Evaluation Summit

How Are We Doing? 
Measuring Alternative Dispute Resolution Program Effectiveness

MACRO and the Center for Conflict Resolution at Salisbury University collaborated in planning a conference specifically on the issue of evaluating Marylandís conflict resolution programs.  The Evaluation Summit brought together four working groups composed primarily of representatives from Maryland government agencies, courts, schools and community mediation programs.  National and international ADR evaluation experts were invited to work with the four groups of Maryland ADR program managers.  The overall task of the summit was  to map out a year long process to plan and design a series of context specific practical and effective evaluation tools and systems for Maryland ADR programs.

The Summit was held in Ocean City from November 7-9, 2001 with 74 participants mostly from Maryland but quite a few with ADR evaluation expertise from other state programs, community mediation centers and universities in Virginia, Pennsylvania, New York, Massachusetts, North Carolina, Illinois, California, Minnesota, the District of Columbia, and Australia. Evaluation experts from Canada, New Mexico, Florida, Oregon and Michigan who could not attend were kind enough to send materials, describing their evaluation protocols and research results.

The four groups worked for a day and a half with professional facilitators Dan Dozier, Bruce Emory, Juliette Falkner, and Peter Swanson to produce detailed outlines and guides for developing ADR evaluation programs  in courts, community mediation centers, government agencies and schools.

As a direct result of the Evaluation Summit, MACRO has initiated two ground breaking statewide projects.  In the courts evaluation project, court personnel from across the state have come together to collaboratively design and implement a uniform system of evaluation for Marylandís court ADR programs.  Evaluation experts who attended the Summit will continue to assist in this effort.  It is already attracting national attention  because no other state has attempted a project of this kind.  See the Research page for descriptions of some of the court research projects being conducted.  The second project involves using the same collaborative process and assistance from outside experts to design and implement a system of evaluation for Marylandís thirteen community mediation centers.  Also see the Research page for two of the mediation research projects being conducted in this area.

The big questions that continue to drive this agenda into late 2004 include: What do we want our program to achieve?  How can we measure our achievements? How can we capture the benefits and costs of our program?  How can we determine what we need to do to improve our processes, delivery systems and  user access?  With answers to questions like these, ADR program directors will be able to make smart choices for the future.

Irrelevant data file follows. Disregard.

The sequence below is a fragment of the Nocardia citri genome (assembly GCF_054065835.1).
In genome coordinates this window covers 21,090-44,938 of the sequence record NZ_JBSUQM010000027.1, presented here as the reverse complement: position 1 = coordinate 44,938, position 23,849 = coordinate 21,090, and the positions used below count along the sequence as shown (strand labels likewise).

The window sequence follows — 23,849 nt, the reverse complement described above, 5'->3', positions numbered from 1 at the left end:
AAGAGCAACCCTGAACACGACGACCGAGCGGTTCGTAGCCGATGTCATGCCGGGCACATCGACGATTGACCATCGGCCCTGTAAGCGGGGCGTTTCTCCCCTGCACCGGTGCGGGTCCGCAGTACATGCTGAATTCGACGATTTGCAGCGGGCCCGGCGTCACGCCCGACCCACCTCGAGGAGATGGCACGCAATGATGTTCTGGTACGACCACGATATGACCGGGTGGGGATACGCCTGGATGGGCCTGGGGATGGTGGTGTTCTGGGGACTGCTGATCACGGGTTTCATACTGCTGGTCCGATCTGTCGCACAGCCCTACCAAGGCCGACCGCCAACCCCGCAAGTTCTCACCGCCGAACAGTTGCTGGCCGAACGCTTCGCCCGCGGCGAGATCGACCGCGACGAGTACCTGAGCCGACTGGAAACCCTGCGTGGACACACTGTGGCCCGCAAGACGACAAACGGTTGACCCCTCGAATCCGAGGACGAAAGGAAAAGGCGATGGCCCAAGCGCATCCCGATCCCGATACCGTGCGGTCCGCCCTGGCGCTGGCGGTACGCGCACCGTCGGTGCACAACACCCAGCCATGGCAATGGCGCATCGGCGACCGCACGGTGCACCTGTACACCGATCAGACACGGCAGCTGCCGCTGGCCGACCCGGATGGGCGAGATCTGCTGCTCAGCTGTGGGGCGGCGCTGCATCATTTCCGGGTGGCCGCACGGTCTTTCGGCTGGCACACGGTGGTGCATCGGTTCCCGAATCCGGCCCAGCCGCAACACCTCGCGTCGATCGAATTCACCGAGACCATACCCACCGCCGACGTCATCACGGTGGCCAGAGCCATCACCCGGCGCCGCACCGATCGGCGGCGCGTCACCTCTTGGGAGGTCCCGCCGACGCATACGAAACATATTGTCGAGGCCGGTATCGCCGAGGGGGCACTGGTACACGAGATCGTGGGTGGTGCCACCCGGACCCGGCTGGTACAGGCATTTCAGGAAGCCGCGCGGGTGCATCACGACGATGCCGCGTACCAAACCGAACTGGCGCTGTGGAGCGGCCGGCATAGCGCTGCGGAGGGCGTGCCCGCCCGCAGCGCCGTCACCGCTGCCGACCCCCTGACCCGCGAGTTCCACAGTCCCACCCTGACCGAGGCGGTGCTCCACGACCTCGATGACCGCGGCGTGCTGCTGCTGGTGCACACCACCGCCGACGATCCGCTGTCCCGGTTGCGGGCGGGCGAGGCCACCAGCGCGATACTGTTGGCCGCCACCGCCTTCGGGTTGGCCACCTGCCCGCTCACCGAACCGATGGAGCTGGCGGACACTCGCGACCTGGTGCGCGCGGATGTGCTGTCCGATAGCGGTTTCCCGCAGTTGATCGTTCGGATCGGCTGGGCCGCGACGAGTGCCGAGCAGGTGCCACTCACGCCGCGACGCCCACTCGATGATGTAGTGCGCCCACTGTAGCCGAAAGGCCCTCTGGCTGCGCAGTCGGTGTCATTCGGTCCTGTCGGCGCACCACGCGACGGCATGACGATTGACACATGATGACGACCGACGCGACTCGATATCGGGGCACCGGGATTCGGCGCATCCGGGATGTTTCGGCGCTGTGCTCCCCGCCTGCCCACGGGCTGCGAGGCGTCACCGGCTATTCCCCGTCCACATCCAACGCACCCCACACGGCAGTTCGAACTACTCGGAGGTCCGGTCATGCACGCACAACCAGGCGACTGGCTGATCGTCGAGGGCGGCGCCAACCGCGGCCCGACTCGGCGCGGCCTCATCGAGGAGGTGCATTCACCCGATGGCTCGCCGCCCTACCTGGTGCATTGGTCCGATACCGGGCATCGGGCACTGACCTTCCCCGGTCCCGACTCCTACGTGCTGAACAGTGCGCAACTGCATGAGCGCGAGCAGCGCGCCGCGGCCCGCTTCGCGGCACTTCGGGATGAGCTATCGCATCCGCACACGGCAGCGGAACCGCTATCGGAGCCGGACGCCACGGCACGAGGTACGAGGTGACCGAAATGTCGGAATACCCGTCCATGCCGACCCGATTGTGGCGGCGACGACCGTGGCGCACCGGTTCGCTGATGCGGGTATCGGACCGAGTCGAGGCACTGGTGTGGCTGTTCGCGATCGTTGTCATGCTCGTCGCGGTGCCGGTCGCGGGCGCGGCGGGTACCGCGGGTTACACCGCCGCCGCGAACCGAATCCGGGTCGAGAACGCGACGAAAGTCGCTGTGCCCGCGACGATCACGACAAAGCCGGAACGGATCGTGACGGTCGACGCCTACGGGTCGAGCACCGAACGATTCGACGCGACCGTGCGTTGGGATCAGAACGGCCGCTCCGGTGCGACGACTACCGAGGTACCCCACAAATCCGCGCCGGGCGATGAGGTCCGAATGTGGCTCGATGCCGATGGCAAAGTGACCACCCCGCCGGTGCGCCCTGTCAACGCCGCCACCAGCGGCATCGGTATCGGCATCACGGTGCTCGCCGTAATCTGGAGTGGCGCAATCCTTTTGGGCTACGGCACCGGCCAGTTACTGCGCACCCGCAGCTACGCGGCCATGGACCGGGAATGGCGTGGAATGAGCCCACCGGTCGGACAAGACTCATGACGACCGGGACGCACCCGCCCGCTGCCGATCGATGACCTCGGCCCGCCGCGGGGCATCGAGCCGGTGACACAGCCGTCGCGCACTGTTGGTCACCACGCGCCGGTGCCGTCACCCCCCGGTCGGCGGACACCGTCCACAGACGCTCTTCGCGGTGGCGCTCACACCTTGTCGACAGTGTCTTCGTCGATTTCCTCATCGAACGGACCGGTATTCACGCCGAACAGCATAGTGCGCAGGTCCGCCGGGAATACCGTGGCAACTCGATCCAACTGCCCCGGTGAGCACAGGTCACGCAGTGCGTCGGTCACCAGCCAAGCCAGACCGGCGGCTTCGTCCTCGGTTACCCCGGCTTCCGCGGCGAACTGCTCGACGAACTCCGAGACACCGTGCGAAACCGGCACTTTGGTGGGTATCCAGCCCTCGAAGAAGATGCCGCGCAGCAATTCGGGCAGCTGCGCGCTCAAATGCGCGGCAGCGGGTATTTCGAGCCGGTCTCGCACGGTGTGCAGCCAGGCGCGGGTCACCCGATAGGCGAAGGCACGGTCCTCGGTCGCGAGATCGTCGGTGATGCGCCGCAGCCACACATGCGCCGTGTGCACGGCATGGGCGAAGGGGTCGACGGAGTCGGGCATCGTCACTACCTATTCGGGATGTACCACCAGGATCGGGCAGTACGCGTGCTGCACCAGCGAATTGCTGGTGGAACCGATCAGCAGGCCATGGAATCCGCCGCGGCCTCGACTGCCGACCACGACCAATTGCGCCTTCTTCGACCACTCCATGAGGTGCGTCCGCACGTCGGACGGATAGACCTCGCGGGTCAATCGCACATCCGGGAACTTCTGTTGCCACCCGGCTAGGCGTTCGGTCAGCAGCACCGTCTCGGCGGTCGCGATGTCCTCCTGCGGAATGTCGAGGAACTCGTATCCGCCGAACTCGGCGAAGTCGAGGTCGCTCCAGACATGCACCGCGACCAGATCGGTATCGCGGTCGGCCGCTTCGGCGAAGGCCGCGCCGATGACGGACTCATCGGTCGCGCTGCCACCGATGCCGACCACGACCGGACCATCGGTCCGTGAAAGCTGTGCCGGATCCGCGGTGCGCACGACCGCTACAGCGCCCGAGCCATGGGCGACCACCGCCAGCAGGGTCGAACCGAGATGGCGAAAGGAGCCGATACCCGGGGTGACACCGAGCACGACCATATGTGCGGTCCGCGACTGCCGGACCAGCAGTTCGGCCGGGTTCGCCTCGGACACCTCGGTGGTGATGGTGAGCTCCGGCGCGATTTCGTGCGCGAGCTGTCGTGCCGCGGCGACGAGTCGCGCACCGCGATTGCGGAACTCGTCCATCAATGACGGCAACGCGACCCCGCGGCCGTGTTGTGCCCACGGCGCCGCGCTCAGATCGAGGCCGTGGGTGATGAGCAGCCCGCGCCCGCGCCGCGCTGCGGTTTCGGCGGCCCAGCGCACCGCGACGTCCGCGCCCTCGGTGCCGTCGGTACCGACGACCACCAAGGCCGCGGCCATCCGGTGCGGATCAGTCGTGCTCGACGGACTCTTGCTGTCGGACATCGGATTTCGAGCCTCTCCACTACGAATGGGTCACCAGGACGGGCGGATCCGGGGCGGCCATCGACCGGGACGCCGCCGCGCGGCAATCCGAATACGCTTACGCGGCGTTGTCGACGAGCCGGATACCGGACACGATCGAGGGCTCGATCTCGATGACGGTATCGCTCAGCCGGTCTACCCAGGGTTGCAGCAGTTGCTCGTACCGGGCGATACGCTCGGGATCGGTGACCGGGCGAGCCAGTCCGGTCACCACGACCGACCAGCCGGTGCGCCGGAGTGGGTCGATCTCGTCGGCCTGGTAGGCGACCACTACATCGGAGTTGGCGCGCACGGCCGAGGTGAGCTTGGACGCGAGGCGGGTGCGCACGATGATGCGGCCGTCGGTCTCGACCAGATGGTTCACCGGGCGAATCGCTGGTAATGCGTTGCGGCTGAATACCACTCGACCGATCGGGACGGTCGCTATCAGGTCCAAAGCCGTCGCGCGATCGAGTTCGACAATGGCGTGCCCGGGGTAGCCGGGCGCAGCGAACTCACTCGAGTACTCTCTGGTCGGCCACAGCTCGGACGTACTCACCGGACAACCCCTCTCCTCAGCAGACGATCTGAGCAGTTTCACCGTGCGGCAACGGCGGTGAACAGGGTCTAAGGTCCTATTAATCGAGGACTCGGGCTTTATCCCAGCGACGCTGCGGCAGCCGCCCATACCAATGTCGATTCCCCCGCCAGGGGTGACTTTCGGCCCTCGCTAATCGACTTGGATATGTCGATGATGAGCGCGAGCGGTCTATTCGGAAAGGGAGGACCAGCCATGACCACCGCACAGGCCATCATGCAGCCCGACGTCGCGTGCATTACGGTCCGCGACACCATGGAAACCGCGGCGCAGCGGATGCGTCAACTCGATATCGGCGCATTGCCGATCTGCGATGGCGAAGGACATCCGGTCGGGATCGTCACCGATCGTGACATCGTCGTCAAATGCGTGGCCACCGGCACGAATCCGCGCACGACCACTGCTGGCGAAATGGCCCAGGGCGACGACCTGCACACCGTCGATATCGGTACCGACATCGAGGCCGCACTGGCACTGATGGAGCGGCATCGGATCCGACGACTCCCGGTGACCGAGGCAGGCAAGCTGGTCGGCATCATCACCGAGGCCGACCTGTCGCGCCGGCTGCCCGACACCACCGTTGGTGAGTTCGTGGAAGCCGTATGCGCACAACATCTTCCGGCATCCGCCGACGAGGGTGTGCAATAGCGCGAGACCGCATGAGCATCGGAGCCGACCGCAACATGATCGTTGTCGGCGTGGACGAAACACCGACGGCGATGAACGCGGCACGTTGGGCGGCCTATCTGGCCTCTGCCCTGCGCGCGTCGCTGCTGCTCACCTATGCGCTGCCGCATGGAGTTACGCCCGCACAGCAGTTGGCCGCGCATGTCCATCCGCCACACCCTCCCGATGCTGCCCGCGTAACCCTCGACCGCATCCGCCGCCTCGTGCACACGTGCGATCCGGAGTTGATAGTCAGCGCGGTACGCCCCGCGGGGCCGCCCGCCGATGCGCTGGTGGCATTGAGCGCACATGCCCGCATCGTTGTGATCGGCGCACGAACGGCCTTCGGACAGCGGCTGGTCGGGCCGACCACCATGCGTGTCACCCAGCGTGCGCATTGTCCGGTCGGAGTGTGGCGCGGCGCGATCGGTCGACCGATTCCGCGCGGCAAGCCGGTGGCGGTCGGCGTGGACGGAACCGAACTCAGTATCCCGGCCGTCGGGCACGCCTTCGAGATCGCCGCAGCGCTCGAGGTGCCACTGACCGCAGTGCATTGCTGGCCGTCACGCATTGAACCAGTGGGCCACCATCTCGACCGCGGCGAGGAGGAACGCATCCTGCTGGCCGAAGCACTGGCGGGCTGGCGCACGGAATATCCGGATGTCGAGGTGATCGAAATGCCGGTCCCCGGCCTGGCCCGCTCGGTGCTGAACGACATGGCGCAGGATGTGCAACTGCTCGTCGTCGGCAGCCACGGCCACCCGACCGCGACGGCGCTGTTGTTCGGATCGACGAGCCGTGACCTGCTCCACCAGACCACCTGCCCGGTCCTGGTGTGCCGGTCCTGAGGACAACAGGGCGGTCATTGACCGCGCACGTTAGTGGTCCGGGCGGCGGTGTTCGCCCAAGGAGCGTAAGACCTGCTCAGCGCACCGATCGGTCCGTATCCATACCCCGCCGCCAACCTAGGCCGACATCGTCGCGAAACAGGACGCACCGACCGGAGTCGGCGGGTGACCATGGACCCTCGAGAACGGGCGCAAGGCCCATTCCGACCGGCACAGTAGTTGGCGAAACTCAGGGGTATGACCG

To view the agenda for the Evaluation Summit, click here (.PDF). If you don't have Adobe Acrobat Reader,  click here to get it now.

Work Books and Notes

Work books provide members of the four groups (courts, schools, government and community) a means to assist them in focusing their efforts on the present state of programs and how they might develop in the future.  The work books contain specific information/guidance for each group and the original notes generated by these groups are attached.  These documents help outline steps toward the evaluation of various programs in each of the four sectors and the ongoing work from this endeavor can be found in many of the recent MACRO grant projects.

1)  Community Work Book  ~  Community Notes

2)  Court Work Book  ~  Court Notes

3)  Schools Work Book  ~  Schools Notes

4)  Government Work Book  ~  Government Notes

Click to view. If you don't have Adobe Acrobat Reader, click here to get it now.

Example Agenda/Advice  

Each participant was given an example agenda/advice document so as to provide MACRO with concrete ideas on next steps and possible one to two year projects that move the process along.  Most groups provided both  a group agenda, based on general consensus, along with personal agenda/advice.

To view a sample agenda, please click here (.PDF). If you don't have Adobe Acrobat Reader, click here to get  it now.

  © Polkinghorn and La Chance, 2007